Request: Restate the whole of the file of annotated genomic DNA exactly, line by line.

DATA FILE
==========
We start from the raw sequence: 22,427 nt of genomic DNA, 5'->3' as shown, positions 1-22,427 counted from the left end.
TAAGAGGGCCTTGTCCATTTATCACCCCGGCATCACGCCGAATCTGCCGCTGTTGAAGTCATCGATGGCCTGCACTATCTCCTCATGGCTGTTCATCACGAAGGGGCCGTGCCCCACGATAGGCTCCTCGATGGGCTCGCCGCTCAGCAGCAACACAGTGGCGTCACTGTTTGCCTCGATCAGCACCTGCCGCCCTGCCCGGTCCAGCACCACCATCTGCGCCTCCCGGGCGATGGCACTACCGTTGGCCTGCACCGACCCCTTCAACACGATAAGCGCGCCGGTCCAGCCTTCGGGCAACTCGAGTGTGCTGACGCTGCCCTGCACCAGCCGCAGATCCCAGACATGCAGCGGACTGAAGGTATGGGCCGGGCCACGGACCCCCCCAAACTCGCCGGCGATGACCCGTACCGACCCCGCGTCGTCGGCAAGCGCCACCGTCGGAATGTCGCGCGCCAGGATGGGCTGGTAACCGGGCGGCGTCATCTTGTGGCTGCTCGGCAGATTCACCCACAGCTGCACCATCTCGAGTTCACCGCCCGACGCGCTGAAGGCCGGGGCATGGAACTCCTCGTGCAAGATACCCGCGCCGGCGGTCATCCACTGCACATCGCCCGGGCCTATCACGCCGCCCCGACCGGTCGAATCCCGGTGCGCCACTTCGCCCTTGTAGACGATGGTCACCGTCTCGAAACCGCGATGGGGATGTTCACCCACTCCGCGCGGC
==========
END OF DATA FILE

We start from the raw sequence: 22,427 nt of genomic DNA, 5'->3' as shown, positions 1-22,427 counted from the left end.
TAAGAGGGCCTTGTCCATTTATCACCCCGGCATCACGCCGAATCTGCCGCTGTTGAAGTCATCGATGGCCTGCACTATCTCCTCATGGCTGTTCATCACGAAGGGGCCGTGCCCCACGATAGGCTCCTCGATGGGCTCGCCGCTCAGCAGCAACACAGTGGCGTCACTGTTTGCCTCGATCAGCACCTGCCGCCCTGCCCGGTCCAGCACCACCATCTGCGCCTCCCGGGCGATGGCACTACCGTTGGCCTGCACCGACCCCTTCAACACGATAAGCGCGCCGGTCCAGCCTTCGGGCAACTCGAGTGTGCTGACGCTGCCCTGCACCAGCCGCAGATCCCAGACATGCAGCGGACTGAAGGTATGGGCCGGGCCACGGACCCCCCCAAACTCGCCGGCGATGACCCGTACCGACCCCGCGTCGTCGGCAAGCGCCACCGTCGGAATGTCGCGCGCCAGGATGGGCTGGTAACCGGGCGGCGTCATCTTGTGGCTGCTCGGCAGATTCACCCACAGCTGCACCATCTCGAGTTCACCGCCCGACGCGCTGAAGGCCGGGGCATGGAACTCCTCGTGCAAGATACCCGCGCCGGCGGTCATCCACTGCACATCGCCCGGGCCTATCACGCCGCCCCGACCGGTCGAATCCCGGTGCGCCACTTCGCCCTTGTAGACGATGGTCACCGTCTCGAAACCGCGATGGGGATGTTCACCCACTCCGCGCGGC